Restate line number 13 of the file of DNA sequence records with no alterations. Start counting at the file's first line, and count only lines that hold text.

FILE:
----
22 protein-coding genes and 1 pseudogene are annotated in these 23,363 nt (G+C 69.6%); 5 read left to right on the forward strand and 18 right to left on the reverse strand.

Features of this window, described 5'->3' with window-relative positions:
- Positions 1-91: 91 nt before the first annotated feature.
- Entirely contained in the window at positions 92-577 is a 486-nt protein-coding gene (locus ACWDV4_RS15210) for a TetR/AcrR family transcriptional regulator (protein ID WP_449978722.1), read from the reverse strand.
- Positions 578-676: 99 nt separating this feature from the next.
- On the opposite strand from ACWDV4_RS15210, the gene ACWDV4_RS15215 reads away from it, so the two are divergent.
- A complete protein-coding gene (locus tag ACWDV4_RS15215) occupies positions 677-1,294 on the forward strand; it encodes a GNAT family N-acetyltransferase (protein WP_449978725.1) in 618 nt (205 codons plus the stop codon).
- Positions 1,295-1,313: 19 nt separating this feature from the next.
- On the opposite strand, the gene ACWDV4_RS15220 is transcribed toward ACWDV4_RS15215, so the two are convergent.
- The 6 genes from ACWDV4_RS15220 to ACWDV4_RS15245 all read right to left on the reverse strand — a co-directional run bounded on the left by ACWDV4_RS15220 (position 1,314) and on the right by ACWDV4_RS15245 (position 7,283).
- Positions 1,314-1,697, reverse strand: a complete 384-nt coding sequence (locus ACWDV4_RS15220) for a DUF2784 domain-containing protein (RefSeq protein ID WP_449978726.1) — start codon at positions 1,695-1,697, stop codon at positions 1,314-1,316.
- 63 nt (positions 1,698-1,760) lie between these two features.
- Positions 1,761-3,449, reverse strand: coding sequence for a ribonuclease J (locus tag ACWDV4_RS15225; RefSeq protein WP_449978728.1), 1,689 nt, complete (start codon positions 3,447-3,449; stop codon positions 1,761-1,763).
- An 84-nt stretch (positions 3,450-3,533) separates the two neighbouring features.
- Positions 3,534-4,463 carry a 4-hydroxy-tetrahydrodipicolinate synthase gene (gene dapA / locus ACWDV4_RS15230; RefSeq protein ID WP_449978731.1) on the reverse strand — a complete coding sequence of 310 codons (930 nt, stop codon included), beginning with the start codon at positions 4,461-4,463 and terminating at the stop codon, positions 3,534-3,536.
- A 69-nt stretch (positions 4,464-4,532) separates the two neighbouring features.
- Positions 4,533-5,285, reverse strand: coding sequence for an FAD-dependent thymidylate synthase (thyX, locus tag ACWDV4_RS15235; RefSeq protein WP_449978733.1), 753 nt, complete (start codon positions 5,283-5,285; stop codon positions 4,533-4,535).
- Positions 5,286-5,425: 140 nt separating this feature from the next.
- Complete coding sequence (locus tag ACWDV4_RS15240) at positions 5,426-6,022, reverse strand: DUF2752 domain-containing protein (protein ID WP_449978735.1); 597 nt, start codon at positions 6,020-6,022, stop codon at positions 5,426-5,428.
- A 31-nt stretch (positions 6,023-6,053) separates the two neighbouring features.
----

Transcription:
- Positions 1,761-3,449, reverse strand: coding sequence for a ribonuclease J (locus tag ACWDV4_RS15225; RefSeq protein WP_449978728.1), 1,689 nt, complete (start codon positions 3,447-3,449; stop codon positions 1,761-1,763).